WATCH: Scissor Sisters’ “Baby Come Home”

Scissor Sisters’ latest album Magic Hour hit retailers this week as did the video for their latest single. In “Baby Come Home,” the video is a perpetual kaleidoscope of images of the band in colorful arrays of costume. Jake Shears as a nun? Sure. Baby Daddy as a sailor. Um, yes, please.

Watch the video after the jump.

—  Rich Lopez

Queer Music News: Jay Brannan, Brandi Carlile, Adam Lambert and more announce releases

This has already been a strong year for queer music releases and it’s only March. But we have a few more to look forward to starting as soon as next week.

Jay Brannan will release his second album of original material after 2009′s In Living Cover album stocked with a fascinating selection of remakes. Rob Me Blind is set to drop March 27, but you can get a major preview of it now. Idolator posted the entire album on its page, sorta like we just did here.

—  Rich Lopez

LISTEN: Xiu Xiu’s new single “Hi”

This is already shaping up to be a year of new releases by LGBT (ish) bands and singers. Adam Lambert, Scissor Sisters and Of Montreal have already released tracks from upcoming albums. Now, indie avant popsters Xiu Xiu are back with their upcoming release, a new single and even a book by queer frontman Jamie Stuart, pictured. The official word came today that the band has dropped its first single from its upcoming album Always set for a March release (although the track was released a week ago on Soundcloud).

The album is said to ambitiously broaches themes and topics such as the objectification of migrant Chinese female laborers (“Factory Girls”), an Afghan teenage boy murdered by American soldiers (“Gul Mudin”) and a teenage girl too young for pregnancy (“I Luv Abortion”). Heavy handed, right? Heavy handed stuff, huh? But for those familiar with Xiu Xiu, Stewart and company don’t churn out bleak music despite such subjects. Their strange knack for melding pop music, tragedy and distinct hooks is evident on 2010′s Dear God, I Hate Myself.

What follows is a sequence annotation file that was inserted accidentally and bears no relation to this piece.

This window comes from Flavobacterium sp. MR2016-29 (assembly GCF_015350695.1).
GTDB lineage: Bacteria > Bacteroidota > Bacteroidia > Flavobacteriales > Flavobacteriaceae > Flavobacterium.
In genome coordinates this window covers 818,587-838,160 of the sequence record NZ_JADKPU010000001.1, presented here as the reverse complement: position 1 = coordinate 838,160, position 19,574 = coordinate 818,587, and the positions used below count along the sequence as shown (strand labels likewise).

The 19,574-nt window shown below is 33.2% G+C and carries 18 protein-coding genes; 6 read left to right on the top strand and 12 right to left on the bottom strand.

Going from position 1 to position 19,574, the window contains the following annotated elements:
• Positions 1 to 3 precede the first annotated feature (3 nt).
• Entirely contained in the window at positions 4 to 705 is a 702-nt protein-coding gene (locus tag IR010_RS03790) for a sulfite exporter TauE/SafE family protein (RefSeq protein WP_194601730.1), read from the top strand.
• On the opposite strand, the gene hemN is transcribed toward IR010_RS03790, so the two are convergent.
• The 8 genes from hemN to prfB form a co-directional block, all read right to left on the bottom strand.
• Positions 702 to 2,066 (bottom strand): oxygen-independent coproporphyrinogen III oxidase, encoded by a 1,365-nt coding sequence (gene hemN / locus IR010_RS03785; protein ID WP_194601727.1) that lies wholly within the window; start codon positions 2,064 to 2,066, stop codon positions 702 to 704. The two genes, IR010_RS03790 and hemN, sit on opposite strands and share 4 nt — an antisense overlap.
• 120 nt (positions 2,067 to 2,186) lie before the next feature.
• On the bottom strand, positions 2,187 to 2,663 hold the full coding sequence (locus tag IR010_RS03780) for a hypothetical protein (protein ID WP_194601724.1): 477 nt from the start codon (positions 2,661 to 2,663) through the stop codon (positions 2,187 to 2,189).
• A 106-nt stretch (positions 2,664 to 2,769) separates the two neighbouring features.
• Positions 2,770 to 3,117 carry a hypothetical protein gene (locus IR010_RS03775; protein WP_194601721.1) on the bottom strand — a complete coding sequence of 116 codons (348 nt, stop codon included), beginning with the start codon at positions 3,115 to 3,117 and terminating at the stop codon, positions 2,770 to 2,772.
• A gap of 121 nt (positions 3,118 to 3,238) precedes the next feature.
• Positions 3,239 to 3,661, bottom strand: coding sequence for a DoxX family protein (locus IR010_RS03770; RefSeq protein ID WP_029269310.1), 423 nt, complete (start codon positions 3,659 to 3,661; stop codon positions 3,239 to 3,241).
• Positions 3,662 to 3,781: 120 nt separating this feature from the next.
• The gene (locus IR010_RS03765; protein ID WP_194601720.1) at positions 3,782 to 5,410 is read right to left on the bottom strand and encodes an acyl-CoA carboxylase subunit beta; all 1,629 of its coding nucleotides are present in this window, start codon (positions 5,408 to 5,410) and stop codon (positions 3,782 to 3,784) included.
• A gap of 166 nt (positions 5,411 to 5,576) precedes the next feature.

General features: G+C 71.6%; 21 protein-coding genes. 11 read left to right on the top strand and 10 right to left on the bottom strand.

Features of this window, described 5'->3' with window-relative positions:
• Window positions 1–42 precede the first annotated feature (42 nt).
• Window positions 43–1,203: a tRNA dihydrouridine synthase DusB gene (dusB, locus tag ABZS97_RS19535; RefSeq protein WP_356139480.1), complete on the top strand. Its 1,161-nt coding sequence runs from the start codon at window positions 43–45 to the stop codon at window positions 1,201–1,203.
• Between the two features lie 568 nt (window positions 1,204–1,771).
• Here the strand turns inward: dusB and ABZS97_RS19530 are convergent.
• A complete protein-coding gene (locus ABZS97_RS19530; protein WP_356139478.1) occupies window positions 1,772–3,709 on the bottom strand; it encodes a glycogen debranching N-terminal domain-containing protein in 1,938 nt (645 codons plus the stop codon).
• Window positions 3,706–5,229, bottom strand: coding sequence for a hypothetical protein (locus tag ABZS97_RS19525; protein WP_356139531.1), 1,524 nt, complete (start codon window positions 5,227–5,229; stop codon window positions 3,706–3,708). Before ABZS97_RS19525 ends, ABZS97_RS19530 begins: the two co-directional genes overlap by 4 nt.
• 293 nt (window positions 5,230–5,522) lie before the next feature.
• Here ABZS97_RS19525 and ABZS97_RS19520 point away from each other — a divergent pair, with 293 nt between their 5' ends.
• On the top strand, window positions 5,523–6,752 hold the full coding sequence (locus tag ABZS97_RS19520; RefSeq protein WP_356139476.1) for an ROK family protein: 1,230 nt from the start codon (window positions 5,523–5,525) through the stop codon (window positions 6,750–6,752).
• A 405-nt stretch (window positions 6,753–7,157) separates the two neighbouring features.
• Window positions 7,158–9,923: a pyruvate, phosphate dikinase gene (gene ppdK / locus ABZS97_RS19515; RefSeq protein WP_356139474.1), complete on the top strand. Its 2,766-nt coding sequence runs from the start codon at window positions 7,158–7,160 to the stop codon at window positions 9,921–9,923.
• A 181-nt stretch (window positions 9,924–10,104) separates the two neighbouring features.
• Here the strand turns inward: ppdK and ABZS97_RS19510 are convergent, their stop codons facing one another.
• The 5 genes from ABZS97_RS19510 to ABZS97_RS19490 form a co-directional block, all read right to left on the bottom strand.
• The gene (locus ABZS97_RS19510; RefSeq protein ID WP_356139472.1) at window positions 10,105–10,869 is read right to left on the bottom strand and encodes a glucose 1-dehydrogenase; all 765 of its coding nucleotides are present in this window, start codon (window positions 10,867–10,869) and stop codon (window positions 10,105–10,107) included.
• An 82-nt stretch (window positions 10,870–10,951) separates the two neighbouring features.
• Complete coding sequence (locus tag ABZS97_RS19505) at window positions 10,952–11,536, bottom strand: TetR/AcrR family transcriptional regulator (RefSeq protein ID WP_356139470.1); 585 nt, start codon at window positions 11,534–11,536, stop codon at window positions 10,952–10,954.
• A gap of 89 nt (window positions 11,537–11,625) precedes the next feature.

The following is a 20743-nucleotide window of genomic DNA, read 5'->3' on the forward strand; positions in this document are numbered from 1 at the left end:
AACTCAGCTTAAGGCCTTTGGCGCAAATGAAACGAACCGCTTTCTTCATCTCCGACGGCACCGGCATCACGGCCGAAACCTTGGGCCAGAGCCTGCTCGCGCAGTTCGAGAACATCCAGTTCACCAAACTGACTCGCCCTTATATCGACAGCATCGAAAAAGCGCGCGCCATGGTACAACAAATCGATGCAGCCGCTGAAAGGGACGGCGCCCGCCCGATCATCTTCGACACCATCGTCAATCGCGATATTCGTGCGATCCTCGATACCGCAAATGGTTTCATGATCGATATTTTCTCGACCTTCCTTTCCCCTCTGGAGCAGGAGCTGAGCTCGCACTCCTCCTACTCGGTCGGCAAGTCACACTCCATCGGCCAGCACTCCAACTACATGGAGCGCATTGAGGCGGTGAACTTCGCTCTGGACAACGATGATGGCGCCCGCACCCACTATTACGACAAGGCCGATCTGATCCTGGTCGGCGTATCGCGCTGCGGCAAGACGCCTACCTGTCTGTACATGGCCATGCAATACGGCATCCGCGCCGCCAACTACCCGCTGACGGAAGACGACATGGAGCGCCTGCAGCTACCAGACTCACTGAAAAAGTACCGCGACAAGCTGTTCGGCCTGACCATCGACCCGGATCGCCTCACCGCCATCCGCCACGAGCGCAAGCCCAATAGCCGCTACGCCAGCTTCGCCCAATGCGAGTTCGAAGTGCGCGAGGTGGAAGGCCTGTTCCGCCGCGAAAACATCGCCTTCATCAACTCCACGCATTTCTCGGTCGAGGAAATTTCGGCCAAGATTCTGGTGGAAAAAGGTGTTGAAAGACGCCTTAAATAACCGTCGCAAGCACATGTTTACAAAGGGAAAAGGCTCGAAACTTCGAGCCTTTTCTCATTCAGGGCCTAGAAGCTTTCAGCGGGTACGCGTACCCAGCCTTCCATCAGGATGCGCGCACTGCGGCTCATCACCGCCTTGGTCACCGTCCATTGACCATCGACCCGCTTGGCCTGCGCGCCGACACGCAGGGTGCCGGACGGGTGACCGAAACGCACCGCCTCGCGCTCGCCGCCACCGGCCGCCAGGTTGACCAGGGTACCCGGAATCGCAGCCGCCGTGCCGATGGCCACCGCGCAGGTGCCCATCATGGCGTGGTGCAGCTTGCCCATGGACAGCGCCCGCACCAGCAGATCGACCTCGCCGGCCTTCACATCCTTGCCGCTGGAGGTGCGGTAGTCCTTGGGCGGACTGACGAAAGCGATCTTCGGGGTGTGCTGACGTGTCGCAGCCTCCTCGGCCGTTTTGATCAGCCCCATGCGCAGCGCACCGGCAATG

Always has a big time Dallas connection, too. The album is mixed by Dallas-based producer John Congleton, who is a pretty big deal according to NPR. He’s worked with local acts like The Polyphonic Spree, Black Tie Dynasty and Sarah Jaffe and on a bigger scale, has produced work with Marilyn Manson, Antony and the Johnsons, Clap Your Hands Say Yeah and whole helluva lot more. Always is also produced by Deerhoof’s Greg Saunier.

“Hi” is extravagant in its delivery with a major buildup and its lyrics are both abstract and poignant, but if it’s any hint of the rest of the album, I’m very much looking forward to it. Listen after the jump.

—  Rich Lopez

WATCH: Scissor Sisters’ “Shady Love”

The queer-centric Scissor Sisters are back on the radar with their new single “Shady Love.” Dropped on the Interwebs yesterday, the SS is making buzz with its video of kiddos awkwardly performing the romp of a song for their school play in front of an indifferent crowd of parents. The song is OK as Krystal Pepsi (aka Azealia Banks) throws in her vocal help and frontman Jake Shears raps over some high energy beats, but watching kids “sing” about Obama, booties and boobies is kind of hilar.

Watch it after the jump.

—  Rich Lopez

2011 Year in Review: Concerts

Minaj-89

Nicki Minaj

The ladies ran the world this year — or at least the concert stage, whether dives or arenas.